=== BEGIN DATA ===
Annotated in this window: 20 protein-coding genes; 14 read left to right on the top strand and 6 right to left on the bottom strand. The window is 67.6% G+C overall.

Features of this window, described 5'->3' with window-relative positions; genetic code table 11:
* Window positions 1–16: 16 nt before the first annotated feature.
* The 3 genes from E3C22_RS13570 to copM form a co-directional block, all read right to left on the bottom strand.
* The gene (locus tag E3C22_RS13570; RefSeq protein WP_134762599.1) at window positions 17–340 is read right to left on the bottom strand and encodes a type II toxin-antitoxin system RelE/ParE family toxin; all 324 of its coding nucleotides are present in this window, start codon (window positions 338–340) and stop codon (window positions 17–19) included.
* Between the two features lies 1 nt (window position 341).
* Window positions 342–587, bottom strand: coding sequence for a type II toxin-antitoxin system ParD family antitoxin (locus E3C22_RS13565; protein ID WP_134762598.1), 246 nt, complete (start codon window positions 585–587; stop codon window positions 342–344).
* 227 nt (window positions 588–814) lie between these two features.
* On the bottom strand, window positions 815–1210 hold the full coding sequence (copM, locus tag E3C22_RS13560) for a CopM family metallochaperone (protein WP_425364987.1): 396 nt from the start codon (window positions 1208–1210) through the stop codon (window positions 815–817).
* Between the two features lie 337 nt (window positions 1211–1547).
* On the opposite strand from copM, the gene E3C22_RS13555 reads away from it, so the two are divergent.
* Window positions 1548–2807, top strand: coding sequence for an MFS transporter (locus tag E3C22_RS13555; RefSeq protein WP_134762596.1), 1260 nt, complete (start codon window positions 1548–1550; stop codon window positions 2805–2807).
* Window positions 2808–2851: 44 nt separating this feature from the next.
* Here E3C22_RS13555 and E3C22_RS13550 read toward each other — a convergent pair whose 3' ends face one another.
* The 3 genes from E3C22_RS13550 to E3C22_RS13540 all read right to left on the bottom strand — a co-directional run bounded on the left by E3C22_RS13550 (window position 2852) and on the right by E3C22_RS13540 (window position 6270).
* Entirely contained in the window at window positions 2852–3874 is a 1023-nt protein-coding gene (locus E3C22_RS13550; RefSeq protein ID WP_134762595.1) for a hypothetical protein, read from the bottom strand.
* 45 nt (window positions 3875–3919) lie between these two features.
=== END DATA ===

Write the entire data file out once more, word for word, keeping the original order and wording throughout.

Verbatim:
Annotated in this window: 20 protein-coding genes; 14 read left to right on the top strand and 6 right to left on the bottom strand. The window is 67.6% G+C overall.

Features of this window, described 5'->3' with window-relative positions; genetic code table 11:
* Window positions 1–16: 16 nt before the first annotated feature.
* The 3 genes from E3C22_RS13570 to copM form a co-directional block, all read right to left on the bottom strand.
* The gene (locus tag E3C22_RS13570; RefSeq protein WP_134762599.1) at window positions 17–340 is read right to left on the bottom strand and encodes a type II toxin-antitoxin system RelE/ParE family toxin; all 324 of its coding nucleotides are present in this window, start codon (window positions 338–340) and stop codon (window positions 17–19) included.
* Between the two features lies 1 nt (window position 341).
* Window positions 342–587, bottom strand: coding sequence for a type II toxin-antitoxin system ParD family antitoxin (locus E3C22_RS13565; protein ID WP_134762598.1), 246 nt, complete (start codon window positions 585–587; stop codon window positions 342–344).
* 227 nt (window positions 588–814) lie between these two features.
* On the bottom strand, window positions 815–1210 hold the full coding sequence (copM, locus tag E3C22_RS13560) for a CopM family metallochaperone (protein WP_425364987.1): 396 nt from the start codon (window positions 1208–1210) through the stop codon (window positions 815–817).
* Between the two features lie 337 nt (window positions 1211–1547).
* On the opposite strand from copM, the gene E3C22_RS13555 reads away from it, so the two are divergent.
* Window positions 1548–2807, top strand: coding sequence for an MFS transporter (locus tag E3C22_RS13555; RefSeq protein WP_134762596.1), 1260 nt, complete (start codon window positions 1548–1550; stop codon window positions 2805–2807).
* Window positions 2808–2851: 44 nt separating this feature from the next.
* Here E3C22_RS13555 and E3C22_RS13550 read toward each other — a convergent pair whose 3' ends face one another.
* The 3 genes from E3C22_RS13550 to E3C22_RS13540 all read right to left on the bottom strand — a co-directional run bounded on the left by E3C22_RS13550 (window position 2852) and on the right by E3C22_RS13540 (window position 6270).
* Entirely contained in the window at window positions 2852–3874 is a 1023-nt protein-coding gene (locus E3C22_RS13550; RefSeq protein ID WP_134762595.1) for a hypothetical protein, read from the bottom strand.
* 45 nt (window positions 3875–3919) lie between these two features.